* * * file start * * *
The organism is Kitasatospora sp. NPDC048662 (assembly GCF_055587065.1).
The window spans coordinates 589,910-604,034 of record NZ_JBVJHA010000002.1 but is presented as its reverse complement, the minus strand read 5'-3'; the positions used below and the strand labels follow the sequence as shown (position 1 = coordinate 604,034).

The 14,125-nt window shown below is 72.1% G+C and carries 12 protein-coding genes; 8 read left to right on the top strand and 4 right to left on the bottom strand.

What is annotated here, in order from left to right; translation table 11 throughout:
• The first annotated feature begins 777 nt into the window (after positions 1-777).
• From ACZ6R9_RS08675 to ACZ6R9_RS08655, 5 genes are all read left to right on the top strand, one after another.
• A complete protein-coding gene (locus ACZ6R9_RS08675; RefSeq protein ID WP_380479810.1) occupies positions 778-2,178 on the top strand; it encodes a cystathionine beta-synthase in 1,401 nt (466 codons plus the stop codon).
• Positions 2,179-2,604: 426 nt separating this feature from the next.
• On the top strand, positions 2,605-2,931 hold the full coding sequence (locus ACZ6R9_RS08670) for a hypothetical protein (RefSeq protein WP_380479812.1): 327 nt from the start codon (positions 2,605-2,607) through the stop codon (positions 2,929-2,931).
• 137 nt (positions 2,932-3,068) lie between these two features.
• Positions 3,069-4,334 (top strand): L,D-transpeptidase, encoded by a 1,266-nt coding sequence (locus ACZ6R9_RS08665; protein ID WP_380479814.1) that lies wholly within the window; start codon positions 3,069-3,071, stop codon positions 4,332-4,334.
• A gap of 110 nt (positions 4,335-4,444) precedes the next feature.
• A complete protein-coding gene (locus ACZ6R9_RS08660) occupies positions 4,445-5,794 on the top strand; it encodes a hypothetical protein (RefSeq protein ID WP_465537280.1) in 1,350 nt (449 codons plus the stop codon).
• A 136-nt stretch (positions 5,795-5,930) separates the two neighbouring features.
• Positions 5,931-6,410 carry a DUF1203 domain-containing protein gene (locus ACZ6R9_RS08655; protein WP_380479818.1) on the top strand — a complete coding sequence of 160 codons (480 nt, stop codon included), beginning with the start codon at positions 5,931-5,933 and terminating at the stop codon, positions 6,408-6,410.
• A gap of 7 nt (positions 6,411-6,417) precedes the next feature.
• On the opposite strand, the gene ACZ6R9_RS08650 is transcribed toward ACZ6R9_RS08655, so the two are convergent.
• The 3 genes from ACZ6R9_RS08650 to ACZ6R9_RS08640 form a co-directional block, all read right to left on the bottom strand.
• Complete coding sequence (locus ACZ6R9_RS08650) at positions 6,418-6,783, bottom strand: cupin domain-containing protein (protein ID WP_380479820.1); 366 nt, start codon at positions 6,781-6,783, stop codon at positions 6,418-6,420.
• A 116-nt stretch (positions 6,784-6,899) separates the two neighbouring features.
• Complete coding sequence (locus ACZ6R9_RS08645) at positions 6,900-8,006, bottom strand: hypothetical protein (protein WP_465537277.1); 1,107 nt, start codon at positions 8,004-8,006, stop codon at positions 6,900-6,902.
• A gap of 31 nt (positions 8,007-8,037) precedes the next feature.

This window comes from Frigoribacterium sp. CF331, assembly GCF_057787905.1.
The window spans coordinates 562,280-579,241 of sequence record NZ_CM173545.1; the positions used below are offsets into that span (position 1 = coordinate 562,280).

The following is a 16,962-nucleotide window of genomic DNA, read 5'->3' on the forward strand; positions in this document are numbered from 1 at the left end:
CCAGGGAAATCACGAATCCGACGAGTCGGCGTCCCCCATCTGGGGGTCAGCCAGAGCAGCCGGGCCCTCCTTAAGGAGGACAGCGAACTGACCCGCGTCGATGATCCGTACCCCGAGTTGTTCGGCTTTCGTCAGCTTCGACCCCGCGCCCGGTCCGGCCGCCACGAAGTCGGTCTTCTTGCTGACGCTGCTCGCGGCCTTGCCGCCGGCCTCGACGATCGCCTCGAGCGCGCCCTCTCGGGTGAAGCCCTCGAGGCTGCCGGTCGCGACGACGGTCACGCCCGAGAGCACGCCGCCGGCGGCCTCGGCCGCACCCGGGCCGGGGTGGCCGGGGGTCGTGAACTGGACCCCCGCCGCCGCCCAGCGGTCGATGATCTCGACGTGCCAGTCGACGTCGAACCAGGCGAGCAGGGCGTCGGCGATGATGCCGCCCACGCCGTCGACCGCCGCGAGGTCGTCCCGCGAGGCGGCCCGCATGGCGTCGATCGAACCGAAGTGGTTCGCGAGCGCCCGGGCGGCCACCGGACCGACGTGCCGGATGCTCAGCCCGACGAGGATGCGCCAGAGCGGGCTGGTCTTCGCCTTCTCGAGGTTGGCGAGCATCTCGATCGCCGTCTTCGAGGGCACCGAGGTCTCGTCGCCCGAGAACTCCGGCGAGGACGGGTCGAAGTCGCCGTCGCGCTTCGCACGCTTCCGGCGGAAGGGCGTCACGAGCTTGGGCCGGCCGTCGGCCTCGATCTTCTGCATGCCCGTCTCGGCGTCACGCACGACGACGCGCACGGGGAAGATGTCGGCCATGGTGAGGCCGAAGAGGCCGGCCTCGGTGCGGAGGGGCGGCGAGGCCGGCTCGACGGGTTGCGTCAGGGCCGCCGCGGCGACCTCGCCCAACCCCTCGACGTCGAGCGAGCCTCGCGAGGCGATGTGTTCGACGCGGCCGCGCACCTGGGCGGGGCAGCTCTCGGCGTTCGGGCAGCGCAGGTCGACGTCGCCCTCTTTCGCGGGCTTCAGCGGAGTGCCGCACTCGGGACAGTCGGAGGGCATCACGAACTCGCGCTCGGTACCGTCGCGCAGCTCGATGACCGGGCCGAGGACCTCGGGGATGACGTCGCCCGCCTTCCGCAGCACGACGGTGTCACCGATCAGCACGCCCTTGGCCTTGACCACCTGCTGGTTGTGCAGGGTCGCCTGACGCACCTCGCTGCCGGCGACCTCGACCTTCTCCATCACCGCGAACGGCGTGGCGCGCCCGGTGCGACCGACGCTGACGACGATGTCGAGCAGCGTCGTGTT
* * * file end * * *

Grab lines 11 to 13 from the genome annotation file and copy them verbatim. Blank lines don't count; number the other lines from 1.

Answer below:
• Positions 3,069-4,334 (top strand): L,D-transpeptidase, encoded by a 1,266-nt coding sequence (locus ACZ6R9_RS08665; protein ID WP_380479814.1) that lies wholly within the window; start codon positions 3,069-3,071, stop codon positions 4,332-4,334.
• A gap of 110 nt (positions 4,335-4,444) precedes the next feature.
• A complete protein-coding gene (locus ACZ6R9_RS08660) occupies positions 4,445-5,794 on the top strand; it encodes a hypothetical protein (RefSeq protein ID WP_465537280.1) in 1,350 nt (449 codons plus the stop codon).